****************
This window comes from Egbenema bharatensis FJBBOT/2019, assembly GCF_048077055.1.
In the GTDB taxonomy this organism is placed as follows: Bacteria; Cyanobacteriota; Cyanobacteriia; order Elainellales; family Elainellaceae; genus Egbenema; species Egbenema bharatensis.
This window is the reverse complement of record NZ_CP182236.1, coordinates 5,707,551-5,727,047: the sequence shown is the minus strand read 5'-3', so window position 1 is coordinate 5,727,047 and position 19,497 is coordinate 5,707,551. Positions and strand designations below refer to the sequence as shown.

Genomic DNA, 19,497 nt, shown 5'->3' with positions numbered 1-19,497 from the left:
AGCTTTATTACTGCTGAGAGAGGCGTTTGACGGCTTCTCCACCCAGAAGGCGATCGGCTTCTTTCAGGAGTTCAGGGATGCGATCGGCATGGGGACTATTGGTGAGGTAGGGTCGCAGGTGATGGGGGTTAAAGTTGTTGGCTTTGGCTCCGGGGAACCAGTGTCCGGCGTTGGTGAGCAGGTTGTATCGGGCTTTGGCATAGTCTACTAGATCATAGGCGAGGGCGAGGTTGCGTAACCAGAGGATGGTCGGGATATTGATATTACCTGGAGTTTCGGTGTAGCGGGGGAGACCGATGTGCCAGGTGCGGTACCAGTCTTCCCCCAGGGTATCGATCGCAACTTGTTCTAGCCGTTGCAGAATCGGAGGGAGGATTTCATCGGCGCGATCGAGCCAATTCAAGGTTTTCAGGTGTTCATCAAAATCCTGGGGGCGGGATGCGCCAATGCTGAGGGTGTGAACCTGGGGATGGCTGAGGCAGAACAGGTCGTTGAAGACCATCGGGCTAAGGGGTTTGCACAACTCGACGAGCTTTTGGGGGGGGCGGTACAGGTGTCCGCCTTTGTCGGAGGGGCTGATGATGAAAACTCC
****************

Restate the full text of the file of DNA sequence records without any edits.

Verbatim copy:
This window comes from Egbenema bharatensis FJBBOT/2019, assembly GCF_048077055.1.
In the GTDB taxonomy this organism is placed as follows: Bacteria; Cyanobacteriota; Cyanobacteriia; order Elainellales; family Elainellaceae; genus Egbenema; species Egbenema bharatensis.
This window is the reverse complement of record NZ_CP182236.1, coordinates 5,707,551-5,727,047: the sequence shown is the minus strand read 5'-3', so window position 1 is coordinate 5,727,047 and position 19,497 is coordinate 5,707,551. Positions and strand designations below refer to the sequence as shown.

Genomic DNA, 19,497 nt, shown 5'->3' with positions numbered 1-19,497 from the left:
AGCTTTATTACTGCTGAGAGAGGCGTTTGACGGCTTCTCCACCCAGAAGGCGATCGGCTTCTTTCAGGAGTTCAGGGATGCGATCGGCATGGGGACTATTGGTGAGGTAGGGTCGCAGGTGATGGGGGTTAAAGTTGTTGGCTTTGGCTCCGGGGAACCAGTGTCCGGCGTTGGTGAGCAGGTTGTATCGGGCTTTGGCATAGTCTACTAGATCATAGGCGAGGGCGAGGTTGCGTAACCAGAGGATGGTCGGGATATTGATATTACCTGGAGTTTCGGTGTAGCGGGGGAGACCGATGTGCCAGGTGCGGTACCAGTCTTCCCCCAGGGTATCGATCGCAACTTGTTCTAGCCGTTGCAGAATCGGAGGGAGGATTTCATCGGCGCGATCGAGCCAATTCAAGGTTTTCAGGTGTTCATCAAAATCCTGGGGGCGGGATGCGCCAATGCTGAGGGTGTGAACCTGGGGATGGCTGAGGCAGAACAGGTCGTTGAAGACCATCGGGCTAAGGGGTTTGCACAACTCGACGAGCTTTTGGGGGGGGCGGTACAGGTGTCCGCCTTTGTCGGAGGGGCTGATGATGAAAACTCC